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Almost one-in-three computers are infected, says anti-malware company

The PandaLabs 2012 annual report reviews last year’s threats and flags the evolving threats for 2013. It shows that, globally, around one-in-three computers scanned by PandaLabs was found to be infected by one or more of the 125 million pieces of malware known to the company. The most infected country is China, where 54.89% of computers contained malware. The UK is the fourth least-infected country with around 22% of computers infected, while the US has a 30.52% infection rate. Severe as this seems, it also shows a general improvement, with China infections dropping from 56% in 2011, and Taiwan dropping from 52% to 42.14% over the same period.

The infections themselves were mostly by trojan rather than virus or worm, with trojans providing more 76% (up from 66% in 2011) of all infections. Viruses came in second with 8% and worms third at 6.44%. “One of the reasons for this growth” in trojan infections, suggests PandaLabs, “is the increased use of exploit kits such as BlackHole, which are capable of exploiting multiple system vulnerabilities to infect computers automatically without user intervention.”

Other highlights in threat evolution from 2012 include the rise in popularity – and hence criminal attraction – of the Android platform (there were 500 million activated Android devices by September 2012); the continuing use of Facebook and Twitter to spread malware; and the rise and rise of ransomware.

The evolution of ransomware is discussed in some detail. The first stage was the evolution from just English to multi-lingual nationally targeted attacks, using the infected computer’s IP address to select the language to be used. The early versions simply used a threat to extract payment of a fine. “However,” notes the report, “the attack became more complex over time. The malware went on to use ransomware techniques, ‘taking over’ infected computers by encrypting some of their content and forcing users to pay a fine or lose access.”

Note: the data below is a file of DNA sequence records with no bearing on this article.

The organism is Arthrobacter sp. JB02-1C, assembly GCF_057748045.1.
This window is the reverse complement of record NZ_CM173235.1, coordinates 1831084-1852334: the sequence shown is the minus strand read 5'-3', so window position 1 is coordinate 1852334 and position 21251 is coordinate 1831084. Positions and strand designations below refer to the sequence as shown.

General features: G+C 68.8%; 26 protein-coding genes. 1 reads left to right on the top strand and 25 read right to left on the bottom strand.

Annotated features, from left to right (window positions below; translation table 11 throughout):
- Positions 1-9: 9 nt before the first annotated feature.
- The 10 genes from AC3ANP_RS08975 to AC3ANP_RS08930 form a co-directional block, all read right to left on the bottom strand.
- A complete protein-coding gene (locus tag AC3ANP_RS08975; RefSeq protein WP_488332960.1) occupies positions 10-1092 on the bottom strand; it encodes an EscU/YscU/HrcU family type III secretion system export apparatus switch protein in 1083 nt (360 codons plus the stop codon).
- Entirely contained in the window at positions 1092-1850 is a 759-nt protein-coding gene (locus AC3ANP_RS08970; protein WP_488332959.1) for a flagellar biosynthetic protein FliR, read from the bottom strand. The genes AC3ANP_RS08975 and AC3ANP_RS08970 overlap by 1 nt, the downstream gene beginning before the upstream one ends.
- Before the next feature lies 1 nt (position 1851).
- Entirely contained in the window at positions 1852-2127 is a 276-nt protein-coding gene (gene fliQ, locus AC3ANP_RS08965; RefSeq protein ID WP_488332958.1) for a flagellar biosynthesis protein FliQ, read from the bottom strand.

Early encryption was simple, and could often be decrypted by the AV companies. Now, however, more sophisticated encryption (unique to each infection) is used, and the decryption keys are stored on the C&C server. “Unless you are able to access the server that stores all keys, it is absolutely impossible to access the files,” says PandaLabs.

For the next year, PandaLabs focuses on three growing threats: Android, espionage and cyberwar. It is the increasing popularity and use of Android that will attract the cyber criminals. But, “Cyber-espionage and cyber-war will also be on the rise, as more and more countries are organizing their own cyber-commando units,” warns PandaLabs. “There is growing concern for the information that could be compromised and the possibility of using malware to launch direct attacks on critical infrastructure.”

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